Farmer Adoption

The hands-on workshops have given a “boot’s on the ground” incentive for the Tribes; getting in the fields to prune the vineyards and apple trees has inspired memories of how the lands used to be tended and could be tended again. Tribal Elders share stories of working in the fields and the progression of agriculture in this region, with the crops changing from sheep, to cattle, to hops, to prunes, plums, apples, and pears to the many vineyards on the Reservations.

The Tribal Councils for the four original Tribes: Hopland, Potter Valley, Pinoleville and Coyote Valley have all shown wide-ranging support for the agriculture projects and markets.

Council members from Hopland have spearheaded the vineyard restoration project, with organic certification in progress for the land.

Pinoleville is requesting additional support from their Environmental staff to expand their growing of greens for juicing to a year-round project.

Coyote Valley is researching a commercial kitchen, aqua-ponics and livestock. Coyote Valley has begun to support 4-H with pig projects.

Kashaya Environmental Department is overseeing the pruning and care of over 40 fruit trees.

Nine Hopland Tribal members in housing and on the Reservation are planting their second season of vegetables.

Pinoleville Pomo Nation Housing is beginning garden projects for Tribal members.

As of March 2013, the Hopland Tribal Council has committed to supporting the market, with bi-weekly markets planned though the fall of 2013. Several members of the Hopland Tribal community attend the weekly markets with vegetables, nuts, pies, cookies, canned goods, planters and jellies.

Four Hopland Tribal youth prepare cookies, dried fruits and baked goods for the weekly market.

Recommendations:

Areas needing additional study

While the challenges facing Tribal Agriculture Programs are basically the same as those facing small farmers everywhere (how to make a sustainable living as a farmer, what crops to grow, what value-added products to make, how to care for the existing crops, a lack of trained farmers, lack of local distribution system, water, lack of local packaging, canning, processing facilities), the Tribes are now aware of the potential for their lands becoming a sustainable and economically viable resource for their community. The Tribes are learning how to access programs through USDA and Farm Agency and how to partner with each other and other local agriculture producers in this area to better leverage the limited resources available. Further areas for the Hopland Band to research are how and where to best process their grapes into juice, whether or not to co-pack with near-by producers, labeling requirements, pasteurization and refrigeration needs of grape juice, distribution and resale of product.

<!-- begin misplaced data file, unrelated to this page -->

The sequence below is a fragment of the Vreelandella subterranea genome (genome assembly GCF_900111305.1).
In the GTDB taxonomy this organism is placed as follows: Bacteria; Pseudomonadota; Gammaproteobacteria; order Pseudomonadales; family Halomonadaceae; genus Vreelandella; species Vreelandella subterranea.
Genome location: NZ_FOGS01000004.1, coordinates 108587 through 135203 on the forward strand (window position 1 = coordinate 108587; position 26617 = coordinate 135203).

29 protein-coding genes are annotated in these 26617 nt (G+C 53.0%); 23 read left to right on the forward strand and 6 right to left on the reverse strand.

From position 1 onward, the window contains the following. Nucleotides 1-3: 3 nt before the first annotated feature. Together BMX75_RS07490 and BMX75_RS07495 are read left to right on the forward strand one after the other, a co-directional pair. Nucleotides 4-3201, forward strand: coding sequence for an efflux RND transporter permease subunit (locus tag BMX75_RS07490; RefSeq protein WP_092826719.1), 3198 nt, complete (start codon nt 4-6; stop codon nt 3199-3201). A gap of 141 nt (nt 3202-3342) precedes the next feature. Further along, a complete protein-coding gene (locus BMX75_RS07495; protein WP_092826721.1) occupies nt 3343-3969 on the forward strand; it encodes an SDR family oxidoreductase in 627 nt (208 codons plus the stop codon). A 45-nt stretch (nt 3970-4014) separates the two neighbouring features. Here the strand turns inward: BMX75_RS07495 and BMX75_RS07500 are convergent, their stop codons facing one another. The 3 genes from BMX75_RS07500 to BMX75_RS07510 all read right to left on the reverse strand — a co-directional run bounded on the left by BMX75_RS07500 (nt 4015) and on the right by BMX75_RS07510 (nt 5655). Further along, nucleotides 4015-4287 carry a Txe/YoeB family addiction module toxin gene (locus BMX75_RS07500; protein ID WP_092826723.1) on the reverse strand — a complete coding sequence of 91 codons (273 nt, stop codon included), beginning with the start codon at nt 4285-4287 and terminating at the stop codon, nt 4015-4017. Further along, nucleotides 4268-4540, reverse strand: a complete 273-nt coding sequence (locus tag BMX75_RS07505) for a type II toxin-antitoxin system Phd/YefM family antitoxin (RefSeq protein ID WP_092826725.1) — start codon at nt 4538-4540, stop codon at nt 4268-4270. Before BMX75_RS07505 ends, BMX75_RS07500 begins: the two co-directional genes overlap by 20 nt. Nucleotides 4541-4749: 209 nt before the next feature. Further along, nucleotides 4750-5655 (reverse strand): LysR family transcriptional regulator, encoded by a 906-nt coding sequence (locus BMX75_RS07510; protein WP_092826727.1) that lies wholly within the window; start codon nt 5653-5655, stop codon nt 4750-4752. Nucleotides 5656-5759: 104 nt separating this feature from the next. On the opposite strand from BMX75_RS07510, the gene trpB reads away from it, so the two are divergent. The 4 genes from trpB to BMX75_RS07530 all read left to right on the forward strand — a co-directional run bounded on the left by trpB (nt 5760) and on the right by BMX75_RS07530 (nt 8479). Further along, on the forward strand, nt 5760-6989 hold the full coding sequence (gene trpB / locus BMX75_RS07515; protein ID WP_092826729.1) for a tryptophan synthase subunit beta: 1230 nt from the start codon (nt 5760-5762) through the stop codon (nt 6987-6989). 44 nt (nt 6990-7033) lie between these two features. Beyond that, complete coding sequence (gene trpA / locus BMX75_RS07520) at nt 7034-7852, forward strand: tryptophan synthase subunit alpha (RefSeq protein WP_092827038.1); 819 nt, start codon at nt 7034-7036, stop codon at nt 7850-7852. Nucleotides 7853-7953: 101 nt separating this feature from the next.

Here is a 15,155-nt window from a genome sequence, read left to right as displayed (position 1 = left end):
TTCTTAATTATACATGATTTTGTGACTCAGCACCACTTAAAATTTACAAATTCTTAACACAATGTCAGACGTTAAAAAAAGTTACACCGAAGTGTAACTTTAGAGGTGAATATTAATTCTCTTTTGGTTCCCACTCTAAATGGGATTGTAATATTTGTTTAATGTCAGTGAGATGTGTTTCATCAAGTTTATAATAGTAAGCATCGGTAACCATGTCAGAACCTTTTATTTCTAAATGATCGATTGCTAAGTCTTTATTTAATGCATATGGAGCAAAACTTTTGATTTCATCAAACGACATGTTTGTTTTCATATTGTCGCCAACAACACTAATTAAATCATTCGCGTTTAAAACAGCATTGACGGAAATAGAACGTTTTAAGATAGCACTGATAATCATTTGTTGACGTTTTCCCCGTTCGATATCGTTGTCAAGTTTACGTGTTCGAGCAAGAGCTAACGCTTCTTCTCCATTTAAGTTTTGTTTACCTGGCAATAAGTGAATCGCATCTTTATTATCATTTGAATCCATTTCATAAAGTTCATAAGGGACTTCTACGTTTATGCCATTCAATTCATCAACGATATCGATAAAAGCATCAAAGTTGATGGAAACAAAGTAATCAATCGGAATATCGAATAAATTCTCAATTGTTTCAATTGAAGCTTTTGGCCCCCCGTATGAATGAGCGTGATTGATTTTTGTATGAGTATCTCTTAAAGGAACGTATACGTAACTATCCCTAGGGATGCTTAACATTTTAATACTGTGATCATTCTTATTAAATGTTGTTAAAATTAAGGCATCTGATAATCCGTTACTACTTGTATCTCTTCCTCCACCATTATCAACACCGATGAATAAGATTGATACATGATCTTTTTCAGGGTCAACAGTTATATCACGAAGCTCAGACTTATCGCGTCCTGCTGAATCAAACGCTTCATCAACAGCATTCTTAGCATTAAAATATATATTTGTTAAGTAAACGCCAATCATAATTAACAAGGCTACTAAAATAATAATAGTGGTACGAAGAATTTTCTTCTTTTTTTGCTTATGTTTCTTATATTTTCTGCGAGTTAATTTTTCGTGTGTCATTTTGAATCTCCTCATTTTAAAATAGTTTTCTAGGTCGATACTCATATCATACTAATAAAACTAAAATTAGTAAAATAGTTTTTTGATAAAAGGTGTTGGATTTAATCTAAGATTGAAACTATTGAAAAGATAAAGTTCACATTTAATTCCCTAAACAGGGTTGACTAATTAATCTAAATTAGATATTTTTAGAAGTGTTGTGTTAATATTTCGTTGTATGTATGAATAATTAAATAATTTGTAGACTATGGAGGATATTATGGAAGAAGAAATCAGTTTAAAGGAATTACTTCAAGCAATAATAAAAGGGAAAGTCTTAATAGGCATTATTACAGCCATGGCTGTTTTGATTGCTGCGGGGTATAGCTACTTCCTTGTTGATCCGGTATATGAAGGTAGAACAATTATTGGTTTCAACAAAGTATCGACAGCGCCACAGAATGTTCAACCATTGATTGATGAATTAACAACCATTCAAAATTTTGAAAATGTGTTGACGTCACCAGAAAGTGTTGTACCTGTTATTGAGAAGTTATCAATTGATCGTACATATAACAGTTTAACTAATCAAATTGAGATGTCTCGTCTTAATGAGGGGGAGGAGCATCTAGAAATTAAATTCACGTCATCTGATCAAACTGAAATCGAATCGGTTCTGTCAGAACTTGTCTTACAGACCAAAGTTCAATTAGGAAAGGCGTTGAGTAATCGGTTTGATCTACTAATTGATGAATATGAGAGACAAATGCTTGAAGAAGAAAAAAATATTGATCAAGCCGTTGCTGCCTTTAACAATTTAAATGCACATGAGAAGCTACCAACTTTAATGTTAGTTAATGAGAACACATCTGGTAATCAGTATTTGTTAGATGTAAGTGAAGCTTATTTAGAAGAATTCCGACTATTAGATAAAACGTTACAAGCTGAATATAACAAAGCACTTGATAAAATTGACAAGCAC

There are also infrastructure hurdles to be faced: how will the Tribes zone their land for agriculture? Will Tribal farmers be allocated land as a rental, lease, share crop or other negotiated method? Will the Tribes hire the farmers or will they be independent farmers on their own land? These questions will be addressed in the next step…”Feeding Ourselves.”

Any opinions, findings, conclusions, or recommendations expressed in this publication are those of the author(s) and do not necessarily reflect the view of the U.S. Department of Agriculture or SARE.